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Thursday, August 18, 2011

George Houston

George W. Houston

     George Washington Houston was my great great grandfather, and the father of Lizzie Houston Row. He was born on June 22, 1820 at Level Loop, the house built by his father on Hays Creek near Brownsburg in Rockbridge County, Virginia. George's father, William Houston, was a cousin of  Samuel Houston, who was well known for the roles he played in the history of Tennessee and Texas. Elizabeth Finley was the first wife of William Houston and the mother of George. Elizabeth's brother John Finley moved to Indiana, where he was a successful politician and writer. He is often credited for the first published use of the term "Hoosier" to describe a citizen of Indiana. Elizabeth died in 1823 and William married Susan Weir in 1826 and had several more children by her.

William Houston

Level Loop, Rockbridge County

     William Houston was a devout Presbyterian and an elder at New Providence Church. George received his early education from Reverend James Morrison, who was pastor there from 1819-1857. This provided a solid foundation for George. He enrolled in Washington College in Lexington and graduated in 1840.

New Providence Presbyterian Church

From catalog of Washington College alumni

     George Houston married Annette Louise Willson in 1848. The Willsons owned Mount Pleasant farm near the village of Fairfield in Rockbridge. George moved to Mount Pleasant after marrying Annette and acquired title to it after the death of Annette's father Thomas Willson in 1857. Mount Pleasant would remain in the Houston family for almost one hundred years.

Mount Pleasant today

Mount Pleasant

Mount Pleasant

     George and Annette Houston had four children: Finley Willson (born in 1852), Mary Elizabeth, my great grandmother (1854), William George (1864) and Ann Eliza (1866). The 1860 census shows that in addition to the Houstons, there also were living at Mount Pleasant Annette's sister Mary Elizabeth, her brothers Thomas and Matthew and her uncle James.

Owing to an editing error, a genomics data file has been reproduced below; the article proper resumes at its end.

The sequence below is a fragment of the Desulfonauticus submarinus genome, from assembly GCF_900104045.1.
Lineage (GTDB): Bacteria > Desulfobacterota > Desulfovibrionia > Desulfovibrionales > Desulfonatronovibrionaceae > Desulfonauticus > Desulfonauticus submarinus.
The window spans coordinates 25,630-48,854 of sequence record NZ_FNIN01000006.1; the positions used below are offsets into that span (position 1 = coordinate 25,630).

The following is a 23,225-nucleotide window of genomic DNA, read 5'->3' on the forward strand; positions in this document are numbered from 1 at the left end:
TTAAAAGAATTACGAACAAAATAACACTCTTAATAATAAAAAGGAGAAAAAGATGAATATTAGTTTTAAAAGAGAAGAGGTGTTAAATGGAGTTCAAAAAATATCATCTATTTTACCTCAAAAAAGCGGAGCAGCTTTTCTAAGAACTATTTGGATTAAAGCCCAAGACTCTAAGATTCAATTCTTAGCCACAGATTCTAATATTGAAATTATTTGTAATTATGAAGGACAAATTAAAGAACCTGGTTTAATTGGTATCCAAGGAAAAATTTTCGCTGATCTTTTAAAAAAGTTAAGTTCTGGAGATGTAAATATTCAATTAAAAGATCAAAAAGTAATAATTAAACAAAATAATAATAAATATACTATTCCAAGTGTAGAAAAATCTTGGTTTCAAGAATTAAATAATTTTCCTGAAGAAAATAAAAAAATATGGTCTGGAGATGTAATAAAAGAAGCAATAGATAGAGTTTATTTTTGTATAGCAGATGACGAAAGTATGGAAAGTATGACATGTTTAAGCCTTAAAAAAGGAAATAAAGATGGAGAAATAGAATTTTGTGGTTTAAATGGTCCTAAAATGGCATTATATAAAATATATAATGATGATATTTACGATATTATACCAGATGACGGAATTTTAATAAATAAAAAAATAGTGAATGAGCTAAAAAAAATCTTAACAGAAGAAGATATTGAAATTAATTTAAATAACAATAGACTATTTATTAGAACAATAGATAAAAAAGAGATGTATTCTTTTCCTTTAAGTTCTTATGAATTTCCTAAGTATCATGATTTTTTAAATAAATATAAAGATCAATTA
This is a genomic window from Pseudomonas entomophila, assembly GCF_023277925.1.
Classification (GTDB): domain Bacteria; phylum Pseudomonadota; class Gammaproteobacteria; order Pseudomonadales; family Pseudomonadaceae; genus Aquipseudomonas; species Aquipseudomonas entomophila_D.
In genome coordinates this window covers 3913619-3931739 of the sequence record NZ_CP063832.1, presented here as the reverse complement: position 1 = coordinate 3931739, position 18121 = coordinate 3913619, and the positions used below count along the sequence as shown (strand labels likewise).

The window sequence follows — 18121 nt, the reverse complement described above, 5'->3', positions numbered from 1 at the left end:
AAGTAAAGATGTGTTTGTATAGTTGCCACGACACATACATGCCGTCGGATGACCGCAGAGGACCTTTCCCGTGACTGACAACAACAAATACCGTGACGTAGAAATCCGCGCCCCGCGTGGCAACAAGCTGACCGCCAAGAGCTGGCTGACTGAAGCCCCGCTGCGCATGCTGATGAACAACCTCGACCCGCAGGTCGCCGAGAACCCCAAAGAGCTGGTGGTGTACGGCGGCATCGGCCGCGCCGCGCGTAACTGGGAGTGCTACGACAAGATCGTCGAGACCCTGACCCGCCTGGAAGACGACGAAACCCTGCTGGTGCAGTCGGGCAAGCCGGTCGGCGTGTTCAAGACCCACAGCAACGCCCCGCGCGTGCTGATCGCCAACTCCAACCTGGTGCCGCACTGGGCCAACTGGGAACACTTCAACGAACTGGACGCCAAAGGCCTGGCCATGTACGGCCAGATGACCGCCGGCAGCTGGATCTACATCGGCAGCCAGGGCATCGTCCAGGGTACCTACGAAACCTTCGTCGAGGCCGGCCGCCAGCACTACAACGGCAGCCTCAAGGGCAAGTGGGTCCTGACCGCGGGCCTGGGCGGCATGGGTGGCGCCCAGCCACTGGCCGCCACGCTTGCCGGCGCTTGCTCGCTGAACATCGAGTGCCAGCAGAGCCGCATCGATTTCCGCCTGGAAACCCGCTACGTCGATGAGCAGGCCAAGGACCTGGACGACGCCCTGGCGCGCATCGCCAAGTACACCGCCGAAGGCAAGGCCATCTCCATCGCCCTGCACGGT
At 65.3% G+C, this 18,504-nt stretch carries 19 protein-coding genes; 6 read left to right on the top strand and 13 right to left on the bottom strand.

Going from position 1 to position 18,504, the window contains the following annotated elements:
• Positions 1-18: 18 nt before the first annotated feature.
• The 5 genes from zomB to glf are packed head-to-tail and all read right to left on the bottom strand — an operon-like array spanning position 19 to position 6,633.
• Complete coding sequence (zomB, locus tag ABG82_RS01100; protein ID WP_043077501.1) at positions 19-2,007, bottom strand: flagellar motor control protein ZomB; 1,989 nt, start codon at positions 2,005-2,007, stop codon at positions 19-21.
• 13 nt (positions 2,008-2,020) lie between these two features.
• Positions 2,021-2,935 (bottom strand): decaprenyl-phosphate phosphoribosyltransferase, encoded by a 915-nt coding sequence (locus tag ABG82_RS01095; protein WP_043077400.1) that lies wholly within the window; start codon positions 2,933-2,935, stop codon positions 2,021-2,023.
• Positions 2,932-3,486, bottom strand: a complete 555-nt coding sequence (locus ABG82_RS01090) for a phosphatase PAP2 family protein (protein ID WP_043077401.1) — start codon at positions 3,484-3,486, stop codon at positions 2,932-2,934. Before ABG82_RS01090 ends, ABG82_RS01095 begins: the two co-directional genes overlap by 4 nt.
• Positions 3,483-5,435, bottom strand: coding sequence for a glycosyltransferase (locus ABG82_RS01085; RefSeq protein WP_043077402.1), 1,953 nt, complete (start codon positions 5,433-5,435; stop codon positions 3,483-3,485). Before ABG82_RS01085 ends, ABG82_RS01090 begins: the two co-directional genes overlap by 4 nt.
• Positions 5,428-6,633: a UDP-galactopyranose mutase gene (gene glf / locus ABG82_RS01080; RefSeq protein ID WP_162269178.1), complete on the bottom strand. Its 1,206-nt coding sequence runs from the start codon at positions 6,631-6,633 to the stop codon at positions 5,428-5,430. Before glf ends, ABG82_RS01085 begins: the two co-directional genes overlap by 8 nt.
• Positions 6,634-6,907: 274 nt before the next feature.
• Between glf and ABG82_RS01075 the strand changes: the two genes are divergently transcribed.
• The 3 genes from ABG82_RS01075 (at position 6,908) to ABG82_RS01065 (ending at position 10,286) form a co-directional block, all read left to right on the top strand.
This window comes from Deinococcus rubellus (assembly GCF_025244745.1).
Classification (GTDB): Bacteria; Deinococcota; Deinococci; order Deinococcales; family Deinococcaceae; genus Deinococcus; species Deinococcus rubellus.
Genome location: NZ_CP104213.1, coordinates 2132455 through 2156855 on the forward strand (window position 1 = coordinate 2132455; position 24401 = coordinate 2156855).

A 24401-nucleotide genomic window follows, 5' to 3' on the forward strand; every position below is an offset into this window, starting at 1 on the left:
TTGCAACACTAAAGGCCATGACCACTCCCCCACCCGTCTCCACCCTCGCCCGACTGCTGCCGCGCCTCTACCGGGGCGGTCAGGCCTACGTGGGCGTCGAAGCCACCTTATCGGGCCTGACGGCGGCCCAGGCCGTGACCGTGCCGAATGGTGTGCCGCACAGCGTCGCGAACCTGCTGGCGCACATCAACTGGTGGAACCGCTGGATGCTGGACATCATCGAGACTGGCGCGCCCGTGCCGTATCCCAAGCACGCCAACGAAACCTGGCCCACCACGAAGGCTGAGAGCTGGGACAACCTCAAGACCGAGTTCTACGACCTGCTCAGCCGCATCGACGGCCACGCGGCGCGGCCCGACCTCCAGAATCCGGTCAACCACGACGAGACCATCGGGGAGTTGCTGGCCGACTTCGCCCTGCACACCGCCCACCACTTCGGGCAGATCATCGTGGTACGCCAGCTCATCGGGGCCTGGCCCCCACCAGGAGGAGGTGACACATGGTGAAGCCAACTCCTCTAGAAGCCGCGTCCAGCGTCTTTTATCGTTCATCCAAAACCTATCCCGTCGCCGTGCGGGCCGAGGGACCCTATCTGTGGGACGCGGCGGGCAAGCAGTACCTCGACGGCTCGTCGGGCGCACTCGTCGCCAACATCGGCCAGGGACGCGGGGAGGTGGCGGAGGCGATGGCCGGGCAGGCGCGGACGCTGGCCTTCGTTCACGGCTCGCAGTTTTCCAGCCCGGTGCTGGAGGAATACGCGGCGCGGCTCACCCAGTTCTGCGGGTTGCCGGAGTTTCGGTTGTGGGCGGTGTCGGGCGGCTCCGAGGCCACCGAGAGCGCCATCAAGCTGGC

Like his father, George Houston was a farmer, slave owner (he owned ten black slaves in 1860) and elder at New Providence Church. At the outbreak of the Civil War George was forty one years old. He did not serve in the Confederate army, but provided supplies to the cause. He was also a justice of the peace during the last year of the war.
     In the years after the war George Houston struggled financially. As time passed he fell deeper into debt. I do not know if he made money in this venture, but in the 1870s he and his son Finley acted as agents for the Aultman-Taylor Company, introducing steam powered farm equipment to Rockbridge. This envelope was used by my great grandmother to keep the flowers she and George Washington Estes Row wore during their wedding.

Aultman-Taylor envelope

     George W.E. Row began courting Lizzie Houston in 1874 and pursued her with a single minded determination. He was competing for her affections with the young men of Rockbridge County and Washington College (he was eleven years older than her). After months of seeking a commitment from Lizzie she at last accepted his proposal of marriage. In September 1875 George Row mailed a letter to Mr. Houston, asking for his daughter's hand. George Houston's reply indicates only a minor misgiving but he was sufficiently impressed by my great grandfather to give his heartfelt approval.

George Row to George Houston

George Houston to George Row

George Houston to George Row

     George and Lizzie Row went home to Sunshine, George's farm in Spotsylvania, after their wedding on December 14, 1875. They had four children together: George Houston (born 1877), Nancy Mabel (1879), Robert Alexander (1881) and Horace (1882). Robert did not survive his first year, dying in October 1881 at eight months. George Houston was pained by this devastating loss of his grandson. On October 27, 1881 he sent to Lizzie this poem "A Child in Heaven" which he notes was "copied from Cousin Eliza's M.S. by her request."

"A Child in Heaven"

"A Child in Heaven"

     Four months later George Houston would pass from this life, dying of pneumonia on February 18, 1882. In spite of the advertised sale of his estate, nothing could obscure the fact that George died heavily in debt and his obligations far outweighed his assets. His widow and adult children would spend many years devising a successful plan to keep Mount Pleasant in the family. George Houston is buried at New Providence Church (the date of his birth on his headstone is not correct).

Lexington Gazette, February 1882

Broadside announcing estate sale

Headstone of George Washington Houston

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